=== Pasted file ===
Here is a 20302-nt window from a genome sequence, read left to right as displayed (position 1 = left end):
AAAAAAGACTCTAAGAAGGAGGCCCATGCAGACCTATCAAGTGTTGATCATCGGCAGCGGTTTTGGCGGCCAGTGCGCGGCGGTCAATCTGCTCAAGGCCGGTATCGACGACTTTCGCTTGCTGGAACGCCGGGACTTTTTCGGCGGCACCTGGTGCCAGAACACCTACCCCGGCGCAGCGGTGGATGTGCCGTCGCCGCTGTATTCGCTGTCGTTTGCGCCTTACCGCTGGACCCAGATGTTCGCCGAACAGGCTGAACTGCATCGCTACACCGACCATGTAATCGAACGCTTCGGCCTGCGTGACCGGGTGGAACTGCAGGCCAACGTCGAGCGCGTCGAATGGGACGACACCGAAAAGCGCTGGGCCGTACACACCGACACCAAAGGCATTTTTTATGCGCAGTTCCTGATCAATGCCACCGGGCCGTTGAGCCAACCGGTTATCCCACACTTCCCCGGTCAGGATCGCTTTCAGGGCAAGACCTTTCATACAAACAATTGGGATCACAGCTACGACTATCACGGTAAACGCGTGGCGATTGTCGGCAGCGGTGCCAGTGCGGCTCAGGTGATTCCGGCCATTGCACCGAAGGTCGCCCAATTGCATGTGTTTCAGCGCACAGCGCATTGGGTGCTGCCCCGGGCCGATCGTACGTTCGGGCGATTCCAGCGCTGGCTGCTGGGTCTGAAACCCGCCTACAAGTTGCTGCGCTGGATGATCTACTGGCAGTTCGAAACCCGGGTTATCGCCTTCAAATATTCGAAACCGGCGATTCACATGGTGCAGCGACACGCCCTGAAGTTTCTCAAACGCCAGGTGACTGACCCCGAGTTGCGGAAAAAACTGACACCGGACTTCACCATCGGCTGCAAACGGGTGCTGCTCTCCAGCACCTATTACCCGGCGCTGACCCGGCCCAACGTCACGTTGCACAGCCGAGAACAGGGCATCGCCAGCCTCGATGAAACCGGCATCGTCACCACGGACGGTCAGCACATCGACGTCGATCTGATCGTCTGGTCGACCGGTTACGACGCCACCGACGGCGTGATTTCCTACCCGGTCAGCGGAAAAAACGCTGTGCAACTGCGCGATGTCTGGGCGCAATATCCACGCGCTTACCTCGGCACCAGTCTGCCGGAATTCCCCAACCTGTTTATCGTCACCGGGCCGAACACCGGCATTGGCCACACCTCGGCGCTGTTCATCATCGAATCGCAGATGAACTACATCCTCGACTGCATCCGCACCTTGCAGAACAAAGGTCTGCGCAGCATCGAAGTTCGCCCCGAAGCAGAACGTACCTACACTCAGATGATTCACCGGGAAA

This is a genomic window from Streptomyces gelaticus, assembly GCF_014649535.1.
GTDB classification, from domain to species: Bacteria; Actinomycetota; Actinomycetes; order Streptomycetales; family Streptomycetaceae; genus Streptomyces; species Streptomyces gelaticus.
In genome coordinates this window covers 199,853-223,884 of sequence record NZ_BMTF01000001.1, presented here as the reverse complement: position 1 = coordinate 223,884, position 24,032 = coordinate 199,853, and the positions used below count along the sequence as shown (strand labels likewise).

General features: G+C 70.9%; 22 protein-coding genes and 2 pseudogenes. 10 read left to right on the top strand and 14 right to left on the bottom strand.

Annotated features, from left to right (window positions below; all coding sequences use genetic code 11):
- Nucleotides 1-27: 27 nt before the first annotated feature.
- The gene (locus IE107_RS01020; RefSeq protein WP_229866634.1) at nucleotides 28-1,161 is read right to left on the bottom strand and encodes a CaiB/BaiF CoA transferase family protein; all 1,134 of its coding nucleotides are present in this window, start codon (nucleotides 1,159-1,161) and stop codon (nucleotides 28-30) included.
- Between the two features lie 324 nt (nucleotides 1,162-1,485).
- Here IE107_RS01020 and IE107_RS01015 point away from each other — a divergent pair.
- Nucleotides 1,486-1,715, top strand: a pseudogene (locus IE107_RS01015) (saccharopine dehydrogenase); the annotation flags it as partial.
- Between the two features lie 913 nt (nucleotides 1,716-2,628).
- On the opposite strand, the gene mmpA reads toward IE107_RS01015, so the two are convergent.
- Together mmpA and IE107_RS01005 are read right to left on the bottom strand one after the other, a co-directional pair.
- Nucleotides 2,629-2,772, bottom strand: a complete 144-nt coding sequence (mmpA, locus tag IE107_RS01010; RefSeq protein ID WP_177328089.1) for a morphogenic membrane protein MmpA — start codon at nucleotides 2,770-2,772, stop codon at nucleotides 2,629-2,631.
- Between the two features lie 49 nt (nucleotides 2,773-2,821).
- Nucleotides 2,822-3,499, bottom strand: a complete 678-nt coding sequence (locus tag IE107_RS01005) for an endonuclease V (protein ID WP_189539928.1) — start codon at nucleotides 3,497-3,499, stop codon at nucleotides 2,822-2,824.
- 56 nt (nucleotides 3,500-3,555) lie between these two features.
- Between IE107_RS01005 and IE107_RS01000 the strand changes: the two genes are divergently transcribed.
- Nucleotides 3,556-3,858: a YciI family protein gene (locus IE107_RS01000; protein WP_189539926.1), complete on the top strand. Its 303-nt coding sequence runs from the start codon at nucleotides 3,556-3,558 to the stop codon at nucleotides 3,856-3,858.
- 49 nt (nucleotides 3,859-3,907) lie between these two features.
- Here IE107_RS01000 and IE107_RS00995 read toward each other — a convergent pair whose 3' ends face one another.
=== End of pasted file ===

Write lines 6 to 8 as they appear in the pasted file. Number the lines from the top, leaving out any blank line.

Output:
General features: G+C 70.9%; 22 protein-coding genes and 2 pseudogenes. 10 read left to right on the top strand and 14 right to left on the bottom strand.

Annotated features, from left to right (window positions below; all coding sequences use genetic code 11):
- Nucleotides 1-27: 27 nt before the first annotated feature.